Now, when you get your financial report at the end of the month you’ll see the return of the books, and a fee imposed called “Other”. In this case (we’ll call the author Bill), Bill gets his monthly Ingram statement that shows he owes $820 in royalties and an “Other” charge of $3990 ($2 per book return shipping charge and $20 per book return out of US). Bill closes his account and stops writing. What a shame.

Ingram mentioned two months ago that they are rewriting the ‘agreement’ to remove the charge, but everyone asks, “What agreement?” In fact, there is no actual formal agreement between Author/Publisher and Ingram Lightning Source. Figure that out. So how can they actually hold you to that charge? Well, if you are smart you’ll realize it is a charge from Ingram Distributing, not Lightning Source. You could always say you don’t have an agreement with them—only Lightning Source—and see how that works. Until Ingram gets their heads out of their proverbial ass, I’ll never deal directly with them again.

If you decide to do signings, ask the bookstore if you can supply the copies of the book for sale. Let them know that as a self-published author, it is important you control all returns. Tell them you’ll gladly take back all the books that don’t sell at no cost to them and smile. If you’re a small publisher, make sure your website explains this as well. They should know you accept returns on your terms. And never let Ingram destroy the books.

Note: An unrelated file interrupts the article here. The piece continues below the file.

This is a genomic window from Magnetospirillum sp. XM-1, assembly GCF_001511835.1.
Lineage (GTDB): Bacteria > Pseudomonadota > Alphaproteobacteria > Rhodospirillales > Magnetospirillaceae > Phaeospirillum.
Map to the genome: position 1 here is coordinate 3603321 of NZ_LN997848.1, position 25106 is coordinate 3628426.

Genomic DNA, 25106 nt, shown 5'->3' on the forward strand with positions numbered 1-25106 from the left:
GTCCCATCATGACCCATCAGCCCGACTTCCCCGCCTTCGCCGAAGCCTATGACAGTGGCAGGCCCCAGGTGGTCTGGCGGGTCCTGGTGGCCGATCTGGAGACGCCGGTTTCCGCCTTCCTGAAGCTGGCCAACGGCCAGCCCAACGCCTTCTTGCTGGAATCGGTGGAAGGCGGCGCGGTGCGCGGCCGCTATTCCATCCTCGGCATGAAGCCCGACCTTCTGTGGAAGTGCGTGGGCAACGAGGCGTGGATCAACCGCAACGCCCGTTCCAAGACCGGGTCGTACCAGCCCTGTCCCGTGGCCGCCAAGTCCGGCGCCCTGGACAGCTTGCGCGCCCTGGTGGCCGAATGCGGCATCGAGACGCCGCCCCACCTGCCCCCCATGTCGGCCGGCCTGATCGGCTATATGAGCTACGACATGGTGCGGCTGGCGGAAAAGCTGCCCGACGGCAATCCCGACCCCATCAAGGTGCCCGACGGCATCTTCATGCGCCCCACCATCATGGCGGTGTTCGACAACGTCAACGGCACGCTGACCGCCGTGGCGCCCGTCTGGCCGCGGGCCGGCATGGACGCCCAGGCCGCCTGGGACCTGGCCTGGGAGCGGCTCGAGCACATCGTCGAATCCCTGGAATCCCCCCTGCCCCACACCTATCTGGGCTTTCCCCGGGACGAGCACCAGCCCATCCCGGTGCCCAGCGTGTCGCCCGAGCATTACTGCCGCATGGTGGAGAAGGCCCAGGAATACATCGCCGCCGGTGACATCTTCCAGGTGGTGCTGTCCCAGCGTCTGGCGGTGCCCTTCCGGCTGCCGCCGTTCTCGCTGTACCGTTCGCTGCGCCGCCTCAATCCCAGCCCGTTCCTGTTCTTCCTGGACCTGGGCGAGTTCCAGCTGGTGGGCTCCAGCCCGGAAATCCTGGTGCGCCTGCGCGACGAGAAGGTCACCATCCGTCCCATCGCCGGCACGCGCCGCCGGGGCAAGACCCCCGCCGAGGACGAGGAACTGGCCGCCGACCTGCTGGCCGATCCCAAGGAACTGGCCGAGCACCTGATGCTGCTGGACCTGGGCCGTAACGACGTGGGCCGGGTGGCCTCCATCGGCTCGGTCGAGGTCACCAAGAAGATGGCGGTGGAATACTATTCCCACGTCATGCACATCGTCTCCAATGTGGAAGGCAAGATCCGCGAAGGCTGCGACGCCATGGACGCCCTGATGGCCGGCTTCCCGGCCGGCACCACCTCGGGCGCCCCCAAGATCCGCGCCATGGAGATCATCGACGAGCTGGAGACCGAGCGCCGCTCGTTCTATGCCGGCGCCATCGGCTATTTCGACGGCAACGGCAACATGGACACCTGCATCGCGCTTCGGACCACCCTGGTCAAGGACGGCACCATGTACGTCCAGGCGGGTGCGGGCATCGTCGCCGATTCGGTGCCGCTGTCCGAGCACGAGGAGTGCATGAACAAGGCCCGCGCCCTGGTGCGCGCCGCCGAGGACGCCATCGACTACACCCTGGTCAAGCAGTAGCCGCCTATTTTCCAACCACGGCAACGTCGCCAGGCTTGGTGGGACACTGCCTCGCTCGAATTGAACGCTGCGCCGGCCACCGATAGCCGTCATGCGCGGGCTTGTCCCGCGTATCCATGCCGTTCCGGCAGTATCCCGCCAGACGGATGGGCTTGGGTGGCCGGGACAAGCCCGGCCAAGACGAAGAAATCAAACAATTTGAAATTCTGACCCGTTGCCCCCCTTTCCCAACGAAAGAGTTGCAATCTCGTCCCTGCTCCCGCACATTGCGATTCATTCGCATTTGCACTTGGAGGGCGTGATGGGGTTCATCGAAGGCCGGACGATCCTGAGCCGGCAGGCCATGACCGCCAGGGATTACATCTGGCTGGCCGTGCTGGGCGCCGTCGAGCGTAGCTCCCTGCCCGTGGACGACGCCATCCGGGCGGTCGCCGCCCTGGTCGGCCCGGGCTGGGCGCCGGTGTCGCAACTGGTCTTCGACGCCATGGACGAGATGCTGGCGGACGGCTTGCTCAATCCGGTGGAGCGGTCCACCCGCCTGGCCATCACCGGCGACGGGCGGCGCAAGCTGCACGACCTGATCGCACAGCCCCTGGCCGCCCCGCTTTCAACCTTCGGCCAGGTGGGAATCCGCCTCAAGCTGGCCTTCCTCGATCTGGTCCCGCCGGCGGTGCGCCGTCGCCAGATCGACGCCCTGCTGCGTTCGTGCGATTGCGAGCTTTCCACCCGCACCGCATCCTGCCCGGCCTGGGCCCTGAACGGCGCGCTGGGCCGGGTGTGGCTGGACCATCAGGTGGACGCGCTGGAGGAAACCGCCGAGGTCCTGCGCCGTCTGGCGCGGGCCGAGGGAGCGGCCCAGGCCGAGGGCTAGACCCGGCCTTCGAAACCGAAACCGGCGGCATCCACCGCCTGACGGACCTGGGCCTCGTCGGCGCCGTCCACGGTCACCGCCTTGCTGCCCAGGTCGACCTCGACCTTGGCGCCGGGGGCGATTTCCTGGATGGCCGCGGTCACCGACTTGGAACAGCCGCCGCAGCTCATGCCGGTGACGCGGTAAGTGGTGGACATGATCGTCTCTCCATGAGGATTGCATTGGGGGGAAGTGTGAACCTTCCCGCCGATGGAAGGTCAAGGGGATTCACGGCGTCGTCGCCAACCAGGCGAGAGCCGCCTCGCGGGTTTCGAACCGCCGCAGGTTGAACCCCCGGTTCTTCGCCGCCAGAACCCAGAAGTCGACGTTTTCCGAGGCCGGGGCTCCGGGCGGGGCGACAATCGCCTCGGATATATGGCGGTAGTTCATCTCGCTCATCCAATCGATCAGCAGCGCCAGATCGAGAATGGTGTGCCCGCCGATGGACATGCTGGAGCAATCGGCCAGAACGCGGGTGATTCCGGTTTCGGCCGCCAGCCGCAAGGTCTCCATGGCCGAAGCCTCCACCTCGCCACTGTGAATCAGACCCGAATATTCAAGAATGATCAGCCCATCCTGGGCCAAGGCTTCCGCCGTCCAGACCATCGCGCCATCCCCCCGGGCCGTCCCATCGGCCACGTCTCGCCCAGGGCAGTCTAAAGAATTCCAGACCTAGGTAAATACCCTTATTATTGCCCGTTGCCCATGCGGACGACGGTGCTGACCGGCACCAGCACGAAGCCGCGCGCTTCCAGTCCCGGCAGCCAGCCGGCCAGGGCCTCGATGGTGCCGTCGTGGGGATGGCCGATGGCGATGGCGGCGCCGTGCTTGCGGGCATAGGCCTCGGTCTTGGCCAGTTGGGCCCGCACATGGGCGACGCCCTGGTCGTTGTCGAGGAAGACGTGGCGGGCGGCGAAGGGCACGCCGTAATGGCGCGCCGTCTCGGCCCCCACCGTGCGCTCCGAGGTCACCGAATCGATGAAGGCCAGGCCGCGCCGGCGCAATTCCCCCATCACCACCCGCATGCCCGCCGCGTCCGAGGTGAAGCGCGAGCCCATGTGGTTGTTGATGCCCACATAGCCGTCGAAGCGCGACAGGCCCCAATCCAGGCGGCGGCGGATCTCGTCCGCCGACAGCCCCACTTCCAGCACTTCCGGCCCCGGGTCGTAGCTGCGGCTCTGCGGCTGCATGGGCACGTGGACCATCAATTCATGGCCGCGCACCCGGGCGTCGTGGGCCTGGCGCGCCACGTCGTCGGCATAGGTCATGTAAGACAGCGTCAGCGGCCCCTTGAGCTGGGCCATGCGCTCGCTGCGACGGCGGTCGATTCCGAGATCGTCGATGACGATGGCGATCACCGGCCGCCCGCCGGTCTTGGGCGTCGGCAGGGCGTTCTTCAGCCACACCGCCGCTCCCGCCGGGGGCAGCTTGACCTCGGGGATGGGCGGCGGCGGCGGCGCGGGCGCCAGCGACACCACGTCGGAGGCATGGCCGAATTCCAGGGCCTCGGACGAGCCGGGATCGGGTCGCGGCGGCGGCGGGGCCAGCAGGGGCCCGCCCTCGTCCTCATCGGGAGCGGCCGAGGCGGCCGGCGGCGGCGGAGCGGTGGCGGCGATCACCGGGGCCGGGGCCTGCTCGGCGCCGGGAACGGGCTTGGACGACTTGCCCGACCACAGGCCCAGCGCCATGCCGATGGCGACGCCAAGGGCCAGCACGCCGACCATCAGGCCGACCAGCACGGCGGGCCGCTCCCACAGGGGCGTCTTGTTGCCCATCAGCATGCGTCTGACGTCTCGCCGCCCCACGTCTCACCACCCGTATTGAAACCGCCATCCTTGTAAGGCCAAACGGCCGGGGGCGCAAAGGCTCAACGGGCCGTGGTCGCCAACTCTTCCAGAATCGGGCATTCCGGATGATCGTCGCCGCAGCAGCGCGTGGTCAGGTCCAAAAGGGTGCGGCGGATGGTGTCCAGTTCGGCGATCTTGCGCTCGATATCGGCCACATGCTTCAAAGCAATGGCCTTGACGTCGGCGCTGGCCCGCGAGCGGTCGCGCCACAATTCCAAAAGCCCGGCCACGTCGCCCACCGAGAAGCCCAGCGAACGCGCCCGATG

Follow Doug at: http://daowen.ca

ad96-3

Back to 98 Table of Contents

Back to all issues page

 

468px;border-style:none;background-color:#ffffff;”>

94 A Written View

DougHeader-webUltimate Story Plot Creation!

By Douglas Owen

Who hasn’t struggled with creating a plot? Heck, even I don’t put my hand up for that one. Writers agonize over plot creation all the time. Some look everywhere for inspiration, while others purchase software that generates ideas at the push of a button. They shell out hundreds, only to get generic outlines already patented by Hollywood, thinking their book will be picked up for the next blockbuster.